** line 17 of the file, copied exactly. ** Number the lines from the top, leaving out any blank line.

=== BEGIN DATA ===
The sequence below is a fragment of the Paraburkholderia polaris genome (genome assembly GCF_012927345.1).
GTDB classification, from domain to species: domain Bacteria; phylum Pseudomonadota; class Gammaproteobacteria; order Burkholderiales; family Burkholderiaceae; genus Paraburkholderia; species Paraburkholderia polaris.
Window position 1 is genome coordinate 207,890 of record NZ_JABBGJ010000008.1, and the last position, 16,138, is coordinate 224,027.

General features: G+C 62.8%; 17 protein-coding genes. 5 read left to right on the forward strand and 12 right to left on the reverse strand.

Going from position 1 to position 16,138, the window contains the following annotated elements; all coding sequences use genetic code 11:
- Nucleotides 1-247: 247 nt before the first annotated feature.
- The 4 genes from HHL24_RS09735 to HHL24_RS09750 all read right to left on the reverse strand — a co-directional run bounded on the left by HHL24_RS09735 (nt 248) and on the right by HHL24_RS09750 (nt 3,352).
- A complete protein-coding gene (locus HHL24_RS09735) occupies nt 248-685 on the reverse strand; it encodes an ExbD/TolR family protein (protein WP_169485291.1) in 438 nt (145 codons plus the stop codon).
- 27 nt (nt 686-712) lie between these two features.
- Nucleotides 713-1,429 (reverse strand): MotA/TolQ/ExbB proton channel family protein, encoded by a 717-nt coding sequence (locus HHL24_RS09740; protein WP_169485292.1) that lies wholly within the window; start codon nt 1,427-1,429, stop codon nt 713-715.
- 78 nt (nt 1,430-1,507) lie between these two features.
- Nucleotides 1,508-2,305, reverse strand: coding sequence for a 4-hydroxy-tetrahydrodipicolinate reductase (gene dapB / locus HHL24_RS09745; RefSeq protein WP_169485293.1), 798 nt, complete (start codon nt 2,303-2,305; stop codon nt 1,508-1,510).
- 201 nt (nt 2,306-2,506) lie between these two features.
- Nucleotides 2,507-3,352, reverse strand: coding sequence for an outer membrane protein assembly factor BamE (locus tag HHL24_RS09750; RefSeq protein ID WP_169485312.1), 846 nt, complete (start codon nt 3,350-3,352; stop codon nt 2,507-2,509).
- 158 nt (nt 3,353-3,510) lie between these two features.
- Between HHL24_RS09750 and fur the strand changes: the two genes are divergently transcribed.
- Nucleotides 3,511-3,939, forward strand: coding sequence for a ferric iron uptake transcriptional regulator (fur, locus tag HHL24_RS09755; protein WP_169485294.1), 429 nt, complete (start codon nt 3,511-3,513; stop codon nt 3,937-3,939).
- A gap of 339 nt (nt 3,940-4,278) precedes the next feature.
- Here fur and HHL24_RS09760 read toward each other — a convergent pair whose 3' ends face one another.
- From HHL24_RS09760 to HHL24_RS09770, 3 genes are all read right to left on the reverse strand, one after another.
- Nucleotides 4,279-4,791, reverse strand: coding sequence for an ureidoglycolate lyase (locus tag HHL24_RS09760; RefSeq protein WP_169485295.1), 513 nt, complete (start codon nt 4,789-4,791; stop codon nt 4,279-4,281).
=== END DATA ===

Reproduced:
- Nucleotides 3,511-3,939, forward strand: coding sequence for a ferric iron uptake transcriptional regulator (fur, locus tag HHL24_RS09755; protein WP_169485294.1), 429 nt, complete (start codon nt 3,511-3,513; stop codon nt 3,937-3,939).